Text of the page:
1. SortOfAnon says

    Oh, if I only had photographic evidence of, at age 4, I would cut out the pictures of mens’ pants from the Sears’ Catalogue and paste them on construction paper. When I came out to my mother, it was the first thing I asked her: “didn’t you wonder about that?”

  2. Paul R says

    My best friend and I used to dress in drag in preschool, and the teacher thought it was adorable. But my mother destroyed all the pictures. I also won a Halloween contest when I was 5, dressed as Betty Rubble (Flintstones). Which I had those pictures.

  3. says

    Everybody, I am FLOORED by the response to my blog, which only started this past Sunday afternoon! The response has been beyond incredible, so thank you all for not only sending in the submissions, but by doing that – STARRING on the blog!
    xo Paul V., LA CA

  4. Anthony says

    Am I the only one that has a problem with the implication that dressing up in women’s clothing or acting feminine as a young child means you’ll turn out gay, or that each person’s experience of being gay started with some moment like this? It only gives straight people something to point to and say, “if my child starts acting like this, it’s behavior I want to discourage because I don’t want him to end up gay.” I think kids are kids, and expressions of cross-dressing, femininity, and same-sex affection is common among all sexualities, and not an authentic indicator of sexual orientation. But that’s just my opinion.

  5. says

    @Anthony The blog is requesting “snapshots that capture them, innocently, showing the beginnings of their innate gay selves.” You get to decide what that is. I think Jackie Beat’s snapshot above of him kissing a male bust is a great example of that.

  6. Joe says

    @Anthony, I don’t think dressing in drag has anything to do with being gay. it’s more common than one would think for children and lots of straight males have those pictures as well.

    However, it’s rather cute and it is pretty culturally gay, if not sexually. Also, in some of those photos some of those kids are pretty fierce. More than anything else, it’s about a celebration of gay culture and pointing out cute evidence of kids being attracted to gay culture at an early age.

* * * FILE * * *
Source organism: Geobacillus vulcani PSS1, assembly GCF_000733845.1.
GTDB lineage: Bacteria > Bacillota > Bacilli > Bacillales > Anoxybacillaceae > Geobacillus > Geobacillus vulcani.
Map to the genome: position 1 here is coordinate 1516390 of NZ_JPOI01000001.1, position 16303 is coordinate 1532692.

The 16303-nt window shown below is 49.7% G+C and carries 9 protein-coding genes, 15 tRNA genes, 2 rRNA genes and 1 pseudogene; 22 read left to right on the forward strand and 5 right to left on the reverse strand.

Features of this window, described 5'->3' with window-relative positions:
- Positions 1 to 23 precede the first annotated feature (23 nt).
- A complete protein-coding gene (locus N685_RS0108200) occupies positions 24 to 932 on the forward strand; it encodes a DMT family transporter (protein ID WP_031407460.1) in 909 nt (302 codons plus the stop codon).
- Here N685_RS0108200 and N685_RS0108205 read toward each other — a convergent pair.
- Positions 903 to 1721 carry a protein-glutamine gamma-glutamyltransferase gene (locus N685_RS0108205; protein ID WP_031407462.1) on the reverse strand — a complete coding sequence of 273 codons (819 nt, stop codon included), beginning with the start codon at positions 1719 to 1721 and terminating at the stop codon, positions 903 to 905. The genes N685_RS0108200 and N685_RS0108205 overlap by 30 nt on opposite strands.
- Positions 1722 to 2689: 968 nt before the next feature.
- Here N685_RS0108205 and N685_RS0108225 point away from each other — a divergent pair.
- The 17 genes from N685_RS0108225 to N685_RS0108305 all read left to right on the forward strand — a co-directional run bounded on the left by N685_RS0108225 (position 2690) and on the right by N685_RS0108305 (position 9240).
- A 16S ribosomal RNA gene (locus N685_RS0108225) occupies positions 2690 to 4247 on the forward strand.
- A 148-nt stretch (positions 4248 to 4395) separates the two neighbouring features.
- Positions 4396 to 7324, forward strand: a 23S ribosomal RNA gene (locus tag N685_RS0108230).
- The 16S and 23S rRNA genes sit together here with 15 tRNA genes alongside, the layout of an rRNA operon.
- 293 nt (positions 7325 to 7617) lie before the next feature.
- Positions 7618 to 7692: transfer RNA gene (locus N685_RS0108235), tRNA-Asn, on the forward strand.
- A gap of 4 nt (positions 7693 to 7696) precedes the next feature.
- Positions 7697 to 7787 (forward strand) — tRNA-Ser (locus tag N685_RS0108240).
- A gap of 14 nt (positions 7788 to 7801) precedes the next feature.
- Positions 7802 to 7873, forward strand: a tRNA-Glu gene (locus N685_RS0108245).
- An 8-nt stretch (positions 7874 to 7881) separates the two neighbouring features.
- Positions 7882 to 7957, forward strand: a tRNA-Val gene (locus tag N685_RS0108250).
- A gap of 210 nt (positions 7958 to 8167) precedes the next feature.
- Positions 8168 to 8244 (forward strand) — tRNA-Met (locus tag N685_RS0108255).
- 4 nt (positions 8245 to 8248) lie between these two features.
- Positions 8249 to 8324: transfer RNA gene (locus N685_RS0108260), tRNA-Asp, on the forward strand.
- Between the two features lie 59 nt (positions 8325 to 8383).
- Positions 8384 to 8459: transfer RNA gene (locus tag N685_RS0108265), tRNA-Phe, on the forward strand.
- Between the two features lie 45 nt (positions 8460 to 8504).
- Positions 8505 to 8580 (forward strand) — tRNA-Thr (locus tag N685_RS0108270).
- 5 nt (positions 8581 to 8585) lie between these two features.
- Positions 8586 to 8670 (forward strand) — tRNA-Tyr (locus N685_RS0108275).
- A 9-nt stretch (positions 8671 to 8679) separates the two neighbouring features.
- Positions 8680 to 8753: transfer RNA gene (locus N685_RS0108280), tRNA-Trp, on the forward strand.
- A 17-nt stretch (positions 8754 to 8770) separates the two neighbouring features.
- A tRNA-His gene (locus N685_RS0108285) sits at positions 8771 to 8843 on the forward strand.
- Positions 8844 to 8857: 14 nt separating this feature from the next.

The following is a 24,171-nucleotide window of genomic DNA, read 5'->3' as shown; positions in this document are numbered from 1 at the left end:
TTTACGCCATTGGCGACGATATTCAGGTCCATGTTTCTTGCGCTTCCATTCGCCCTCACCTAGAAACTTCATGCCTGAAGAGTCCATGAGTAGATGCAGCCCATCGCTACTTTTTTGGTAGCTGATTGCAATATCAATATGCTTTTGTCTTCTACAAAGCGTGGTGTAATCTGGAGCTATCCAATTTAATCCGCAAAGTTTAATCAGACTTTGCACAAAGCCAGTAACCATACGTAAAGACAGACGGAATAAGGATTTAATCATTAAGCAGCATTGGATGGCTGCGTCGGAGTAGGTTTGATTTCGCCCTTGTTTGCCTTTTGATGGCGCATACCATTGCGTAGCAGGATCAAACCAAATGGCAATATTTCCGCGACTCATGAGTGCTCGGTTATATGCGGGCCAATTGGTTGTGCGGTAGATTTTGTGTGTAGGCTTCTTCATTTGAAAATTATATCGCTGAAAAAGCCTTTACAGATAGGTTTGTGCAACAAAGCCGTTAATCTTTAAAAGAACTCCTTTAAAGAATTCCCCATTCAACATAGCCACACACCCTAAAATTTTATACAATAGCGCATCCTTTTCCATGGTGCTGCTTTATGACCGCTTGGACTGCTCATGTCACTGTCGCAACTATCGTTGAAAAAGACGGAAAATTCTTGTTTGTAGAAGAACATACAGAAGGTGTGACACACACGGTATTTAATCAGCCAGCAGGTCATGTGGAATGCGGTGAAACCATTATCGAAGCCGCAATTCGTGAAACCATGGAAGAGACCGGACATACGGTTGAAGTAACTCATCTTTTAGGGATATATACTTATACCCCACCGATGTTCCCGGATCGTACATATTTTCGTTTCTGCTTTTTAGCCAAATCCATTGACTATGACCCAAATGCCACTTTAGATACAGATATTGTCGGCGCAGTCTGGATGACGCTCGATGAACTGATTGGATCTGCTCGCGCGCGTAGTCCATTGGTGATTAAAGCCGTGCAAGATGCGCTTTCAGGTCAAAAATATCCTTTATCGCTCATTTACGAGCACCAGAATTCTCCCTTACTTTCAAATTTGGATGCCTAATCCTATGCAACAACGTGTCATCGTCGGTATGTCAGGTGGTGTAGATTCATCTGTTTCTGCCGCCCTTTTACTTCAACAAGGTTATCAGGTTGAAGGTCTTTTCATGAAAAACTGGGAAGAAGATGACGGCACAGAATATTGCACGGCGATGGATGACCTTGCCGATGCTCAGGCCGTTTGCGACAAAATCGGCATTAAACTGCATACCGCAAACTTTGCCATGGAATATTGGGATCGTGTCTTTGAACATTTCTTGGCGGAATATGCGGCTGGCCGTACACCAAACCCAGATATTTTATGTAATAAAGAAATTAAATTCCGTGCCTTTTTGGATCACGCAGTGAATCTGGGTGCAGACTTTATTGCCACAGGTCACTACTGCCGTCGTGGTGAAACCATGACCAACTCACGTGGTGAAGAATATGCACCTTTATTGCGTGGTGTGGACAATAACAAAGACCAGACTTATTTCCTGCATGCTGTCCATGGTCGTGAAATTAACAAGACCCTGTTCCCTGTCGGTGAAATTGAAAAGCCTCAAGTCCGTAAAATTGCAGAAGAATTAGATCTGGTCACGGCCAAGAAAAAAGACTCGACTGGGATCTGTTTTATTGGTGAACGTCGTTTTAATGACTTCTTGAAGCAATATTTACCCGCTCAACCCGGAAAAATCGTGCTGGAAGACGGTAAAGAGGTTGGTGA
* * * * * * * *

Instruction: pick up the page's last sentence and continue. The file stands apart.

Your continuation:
7. TANK says

    I never dressed up in drag as a child, and know plenty of gay men that I don’t want to know those things about. In fact, that’s pretty much the assumption I go with, like how ugly people are all asexual and old and overweight people are fictional characters told to frighten young people into behaving.

    Nahh, this is great…er, something.

  8. Paul R says

    @Rowan: thank you, that’s sweet. I’m not really hurt that she destroyed them, more disappointed because they’d amuse me and because they obviously reflected her fears. She didn’t destroy them until I was in my teens and it became clear that my female friends were simply friends. She also refused to take pictures of me from ages 13-16 because I had dyed hair and, later, earrings. But despite their crazy religion, she and my father fully accept me, and my long-time ex was always included on family vacations. People change, thankfully.

    @Anthony, when I dressed in drag as a child it was for the reasons Joe noted: it was just fun to put on costumes, not some indication that I was gay. And the gender and other lines that adults recognize and enforce don’t occur to kids (I was 3 or 4; my brother’s son also often wants to wear his sister’s clothes or ribbons because they’re “more fun”). It was also a practical issue—most of the clothes in my preschool’s play bin were for girls, so we just went with it. The Betty Rubble costume came about because my mother had inherited a wig that looked like Betty Rubble’s. (I didn’t have some obsession with Betty or anything; I think my mother just went along with it because it was easy.)